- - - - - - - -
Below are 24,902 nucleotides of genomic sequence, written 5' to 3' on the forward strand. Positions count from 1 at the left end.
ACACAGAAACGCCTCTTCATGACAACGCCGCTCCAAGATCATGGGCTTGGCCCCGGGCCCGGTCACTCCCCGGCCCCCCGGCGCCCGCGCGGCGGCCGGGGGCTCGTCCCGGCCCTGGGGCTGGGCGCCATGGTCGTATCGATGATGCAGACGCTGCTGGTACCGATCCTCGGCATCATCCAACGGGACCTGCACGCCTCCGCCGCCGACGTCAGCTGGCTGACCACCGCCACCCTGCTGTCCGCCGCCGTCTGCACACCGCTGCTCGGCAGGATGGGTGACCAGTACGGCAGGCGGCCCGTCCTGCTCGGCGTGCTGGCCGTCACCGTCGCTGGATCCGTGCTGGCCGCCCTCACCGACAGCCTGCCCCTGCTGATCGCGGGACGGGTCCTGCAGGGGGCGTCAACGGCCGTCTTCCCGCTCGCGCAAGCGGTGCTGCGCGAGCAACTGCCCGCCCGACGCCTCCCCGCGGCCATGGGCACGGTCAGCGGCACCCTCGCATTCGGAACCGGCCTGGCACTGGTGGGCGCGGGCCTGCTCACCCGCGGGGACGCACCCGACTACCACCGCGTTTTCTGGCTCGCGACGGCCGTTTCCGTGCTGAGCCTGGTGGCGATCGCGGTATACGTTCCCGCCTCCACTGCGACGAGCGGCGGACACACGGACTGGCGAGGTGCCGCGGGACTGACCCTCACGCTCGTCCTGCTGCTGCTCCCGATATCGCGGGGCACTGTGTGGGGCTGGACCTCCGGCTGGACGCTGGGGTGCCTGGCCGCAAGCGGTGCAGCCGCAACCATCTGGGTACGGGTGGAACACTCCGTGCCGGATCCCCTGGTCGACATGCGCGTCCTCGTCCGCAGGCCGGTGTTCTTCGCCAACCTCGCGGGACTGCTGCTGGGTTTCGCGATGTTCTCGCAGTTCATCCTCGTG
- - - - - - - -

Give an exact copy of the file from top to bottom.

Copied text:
Below are 24,902 nucleotides of genomic sequence, written 5' to 3' on the forward strand. Positions count from 1 at the left end.
ACACAGAAACGCCTCTTCATGACAACGCCGCTCCAAGATCATGGGCTTGGCCCCGGGCCCGGTCACTCCCCGGCCCCCCGGCGCCCGCGCGGCGGCCGGGGGCTCGTCCCGGCCCTGGGGCTGGGCGCCATGGTCGTATCGATGATGCAGACGCTGCTGGTACCGATCCTCGGCATCATCCAACGGGACCTGCACGCCTCCGCCGCCGACGTCAGCTGGCTGACCACCGCCACCCTGCTGTCCGCCGCCGTCTGCACACCGCTGCTCGGCAGGATGGGTGACCAGTACGGCAGGCGGCCCGTCCTGCTCGGCGTGCTGGCCGTCACCGTCGCTGGATCCGTGCTGGCCGCCCTCACCGACAGCCTGCCCCTGCTGATCGCGGGACGGGTCCTGCAGGGGGCGTCAACGGCCGTCTTCCCGCTCGCGCAAGCGGTGCTGCGCGAGCAACTGCCCGCCCGACGCCTCCCCGCGGCCATGGGCACGGTCAGCGGCACCCTCGCATTCGGAACCGGCCTGGCACTGGTGGGCGCGGGCCTGCTCACCCGCGGGGACGCACCCGACTACCACCGCGTTTTCTGGCTCGCGACGGCCGTTTCCGTGCTGAGCCTGGTGGCGATCGCGGTATACGTTCCCGCCTCCACTGCGACGAGCGGCGGACACACGGACTGGCGAGGTGCCGCGGGACTGACCCTCACGCTCGTCCTGCTGCTGCTCCCGATATCGCGGGGCACTGTGTGGGGCTGGACCTCCGGCTGGACGCTGGGGTGCCTGGCCGCAAGCGGTGCAGCCGCAACCATCTGGGTACGGGTGGAACACTCCGTGCCGGATCCCCTGGTCGACATGCGCGTCCTCGTCCGCAGGCCGGTGTTCTTCGCCAACCTCGCGGGACTGCTGCTGGGTTTCGCGATGTTCTCGCAGTTCATCCTCGTG